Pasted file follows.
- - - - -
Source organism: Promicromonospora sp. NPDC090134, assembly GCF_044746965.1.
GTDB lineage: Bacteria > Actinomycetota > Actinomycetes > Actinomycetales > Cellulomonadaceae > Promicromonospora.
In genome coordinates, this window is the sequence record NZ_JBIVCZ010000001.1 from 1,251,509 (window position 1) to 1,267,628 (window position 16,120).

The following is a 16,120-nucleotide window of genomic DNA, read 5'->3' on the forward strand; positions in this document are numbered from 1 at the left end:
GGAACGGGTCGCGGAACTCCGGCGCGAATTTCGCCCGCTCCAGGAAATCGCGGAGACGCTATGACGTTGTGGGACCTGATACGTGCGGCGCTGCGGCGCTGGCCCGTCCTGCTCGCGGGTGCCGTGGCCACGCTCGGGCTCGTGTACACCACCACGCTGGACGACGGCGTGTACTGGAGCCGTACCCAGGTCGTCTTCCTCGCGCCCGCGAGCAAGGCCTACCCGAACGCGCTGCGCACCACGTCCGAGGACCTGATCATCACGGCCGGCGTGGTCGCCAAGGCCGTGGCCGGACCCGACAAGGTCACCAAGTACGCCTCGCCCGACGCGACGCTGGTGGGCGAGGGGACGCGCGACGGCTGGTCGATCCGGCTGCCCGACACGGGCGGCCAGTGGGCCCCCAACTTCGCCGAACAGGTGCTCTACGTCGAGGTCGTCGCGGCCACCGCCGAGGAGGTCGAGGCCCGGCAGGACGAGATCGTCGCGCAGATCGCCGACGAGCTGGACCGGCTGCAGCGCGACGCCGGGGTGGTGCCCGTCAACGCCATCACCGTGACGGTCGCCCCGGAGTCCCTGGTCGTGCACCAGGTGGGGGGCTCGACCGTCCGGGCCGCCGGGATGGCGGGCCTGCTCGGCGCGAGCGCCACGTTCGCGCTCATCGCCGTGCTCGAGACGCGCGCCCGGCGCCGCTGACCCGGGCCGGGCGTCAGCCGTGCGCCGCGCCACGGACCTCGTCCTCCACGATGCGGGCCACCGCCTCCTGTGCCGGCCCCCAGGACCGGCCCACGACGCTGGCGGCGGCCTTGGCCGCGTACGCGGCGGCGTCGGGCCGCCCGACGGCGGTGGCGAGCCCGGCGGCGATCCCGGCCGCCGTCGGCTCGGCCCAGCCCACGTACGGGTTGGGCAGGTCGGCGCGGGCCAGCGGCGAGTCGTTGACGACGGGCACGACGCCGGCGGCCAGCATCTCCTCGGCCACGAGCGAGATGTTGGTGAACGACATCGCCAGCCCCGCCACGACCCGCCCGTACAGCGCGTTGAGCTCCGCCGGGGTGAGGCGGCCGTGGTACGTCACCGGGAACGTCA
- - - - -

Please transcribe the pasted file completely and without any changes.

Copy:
Source organism: Promicromonospora sp. NPDC090134, assembly GCF_044746965.1.
GTDB lineage: Bacteria > Actinomycetota > Actinomycetes > Actinomycetales > Cellulomonadaceae > Promicromonospora.
In genome coordinates, this window is the sequence record NZ_JBIVCZ010000001.1 from 1,251,509 (window position 1) to 1,267,628 (window position 16,120).

The following is a 16,120-nucleotide window of genomic DNA, read 5'->3' on the forward strand; positions in this document are numbered from 1 at the left end:
GGAACGGGTCGCGGAACTCCGGCGCGAATTTCGCCCGCTCCAGGAAATCGCGGAGACGCTATGACGTTGTGGGACCTGATACGTGCGGCGCTGCGGCGCTGGCCCGTCCTGCTCGCGGGTGCCGTGGCCACGCTCGGGCTCGTGTACACCACCACGCTGGACGACGGCGTGTACTGGAGCCGTACCCAGGTCGTCTTCCTCGCGCCCGCGAGCAAGGCCTACCCGAACGCGCTGCGCACCACGTCCGAGGACCTGATCATCACGGCCGGCGTGGTCGCCAAGGCCGTGGCCGGACCCGACAAGGTCACCAAGTACGCCTCGCCCGACGCGACGCTGGTGGGCGAGGGGACGCGCGACGGCTGGTCGATCCGGCTGCCCGACACGGGCGGCCAGTGGGCCCCCAACTTCGCCGAACAGGTGCTCTACGTCGAGGTCGTCGCGGCCACCGCCGAGGAGGTCGAGGCCCGGCAGGACGAGATCGTCGCGCAGATCGCCGACGAGCTGGACCGGCTGCAGCGCGACGCCGGGGTGGTGCCCGTCAACGCCATCACCGTGACGGTCGCCCCGGAGTCCCTGGTCGTGCACCAGGTGGGGGGCTCGACCGTCCGGGCCGCCGGGATGGCGGGCCTGCTCGGCGCGAGCGCCACGTTCGCGCTCATCGCCGTGCTCGAGACGCGCGCCCGGCGCCGCTGACCCGGGCCGGGCGTCAGCCGTGCGCCGCGCCACGGACCTCGTCCTCCACGATGCGGGCCACCGCCTCCTGTGCCGGCCCCCAGGACCGGCCCACGACGCTGGCGGCGGCCTTGGCCGCGTACGCGGCGGCGTCGGGCCGCCCGACGGCGGTGGCGAGCCCGGCGGCGATCCCGGCCGCCGTCGGCTCGGCCCAGCCCACGTACGGGTTGGGCAGGTCGGCGCGGGCCAGCGGCGAGTCGTTGACGACGGGCACGACGCCGGCGGCCAGCATCTCCTCGGCCACGAGCGAGATGTTGGTGAACGACATCGCCAGCCCCGCCACGACCCGCCCGTACAGCGCGTTGAGCTCCGCCGGGGTGAGGCGGCCGTGGTACGTCACCGGGAACGTCA